The cancellation of dividends

Perhaps a more controversial measure for capital preservation is the pressure applied by the PRA on UK-headquartered banks to cancel the payment of outstanding 2019 dividends and the suspension on dividends and share buybacks for the remainder of 2020. As the PRA noted, this was designed to ensure that the banks stand ready to support the wider UK economy throughout 2020.

The spectre of bail-in?

In addition to the capital buffers and liquidity measures, banks are expected to maintain MREL-eligible instruments to meet the bank’s individually set MREL requirement. Generally speaking, these are financial instruments which the BoE (the UK’s Resolution Authority) can use to “bail-in” a bank in the event of severe financial stress.

Bail-in is a form of capital preservation in that, if a bank experiences financial stress, the BoE’s bail-in powers enable it to convert or write-off eligible instruments issued by the bank to meet its MREL requirement. The aim of this is to allow the bank to maintain sufficient capital either to stabilise the bank’s financial position or to enable an orderly wind-down.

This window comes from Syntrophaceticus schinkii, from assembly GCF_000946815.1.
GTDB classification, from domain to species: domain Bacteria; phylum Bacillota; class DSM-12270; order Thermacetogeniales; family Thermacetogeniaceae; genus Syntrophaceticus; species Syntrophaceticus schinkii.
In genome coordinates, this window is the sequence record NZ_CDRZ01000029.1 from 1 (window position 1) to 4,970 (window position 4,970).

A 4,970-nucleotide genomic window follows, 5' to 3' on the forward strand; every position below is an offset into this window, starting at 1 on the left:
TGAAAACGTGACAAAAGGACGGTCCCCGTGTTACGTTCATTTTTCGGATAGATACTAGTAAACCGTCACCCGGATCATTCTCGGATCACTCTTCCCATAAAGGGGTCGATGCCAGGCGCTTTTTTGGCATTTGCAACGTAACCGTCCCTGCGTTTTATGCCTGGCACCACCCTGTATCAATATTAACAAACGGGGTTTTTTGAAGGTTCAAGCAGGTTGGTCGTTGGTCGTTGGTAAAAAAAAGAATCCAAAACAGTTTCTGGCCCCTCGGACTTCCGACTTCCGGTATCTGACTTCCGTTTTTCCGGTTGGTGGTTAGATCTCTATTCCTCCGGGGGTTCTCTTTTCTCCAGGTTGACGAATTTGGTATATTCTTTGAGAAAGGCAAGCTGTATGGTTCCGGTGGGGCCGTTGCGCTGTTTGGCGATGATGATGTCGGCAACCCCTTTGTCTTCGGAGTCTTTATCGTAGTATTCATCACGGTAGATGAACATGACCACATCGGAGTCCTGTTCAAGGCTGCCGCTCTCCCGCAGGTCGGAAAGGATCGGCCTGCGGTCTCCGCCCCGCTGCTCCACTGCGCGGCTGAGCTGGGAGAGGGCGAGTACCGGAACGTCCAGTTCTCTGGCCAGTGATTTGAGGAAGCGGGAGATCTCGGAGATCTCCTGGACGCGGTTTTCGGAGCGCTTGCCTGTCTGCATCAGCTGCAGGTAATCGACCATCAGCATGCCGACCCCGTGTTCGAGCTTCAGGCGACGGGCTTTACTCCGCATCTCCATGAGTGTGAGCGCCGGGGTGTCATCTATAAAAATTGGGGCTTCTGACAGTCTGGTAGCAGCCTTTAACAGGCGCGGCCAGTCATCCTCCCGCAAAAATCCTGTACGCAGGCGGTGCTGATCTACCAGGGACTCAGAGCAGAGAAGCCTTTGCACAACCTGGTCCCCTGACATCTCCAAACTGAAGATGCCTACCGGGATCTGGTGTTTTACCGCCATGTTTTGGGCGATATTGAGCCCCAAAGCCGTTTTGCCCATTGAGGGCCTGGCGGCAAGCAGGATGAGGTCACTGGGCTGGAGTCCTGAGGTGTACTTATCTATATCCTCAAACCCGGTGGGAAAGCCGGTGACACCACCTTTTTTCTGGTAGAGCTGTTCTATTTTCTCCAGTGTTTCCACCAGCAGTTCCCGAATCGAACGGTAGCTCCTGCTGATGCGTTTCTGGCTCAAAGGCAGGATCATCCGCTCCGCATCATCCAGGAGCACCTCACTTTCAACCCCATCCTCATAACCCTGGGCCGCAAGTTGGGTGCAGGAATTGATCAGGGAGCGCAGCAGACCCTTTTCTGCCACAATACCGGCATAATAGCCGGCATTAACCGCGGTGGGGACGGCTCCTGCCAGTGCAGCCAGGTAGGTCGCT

This is relevant where investors make their investments via MREL-eligible debt instruments and could therefore be relevant to credit funds (noting, however, that many debt investments are made via unregulated parent entities) with the result that not only does a creditor potentially become an owner, but the value of its holding could be much diminished. This would also be relevant to other shareholders where a conversion of debt to equity could have the effect of diluting their holding.

The BoE and the PRA have recently announced that the MREL requirements for each bank for 2021 will reflect the PRA’s changes to the determination of banks’ “Pillar 2A” capital, which represents the capital requirement imposed by the PRA to address specific risks which the PRA considers have not been fully addressed by the basic Pillar 1 process.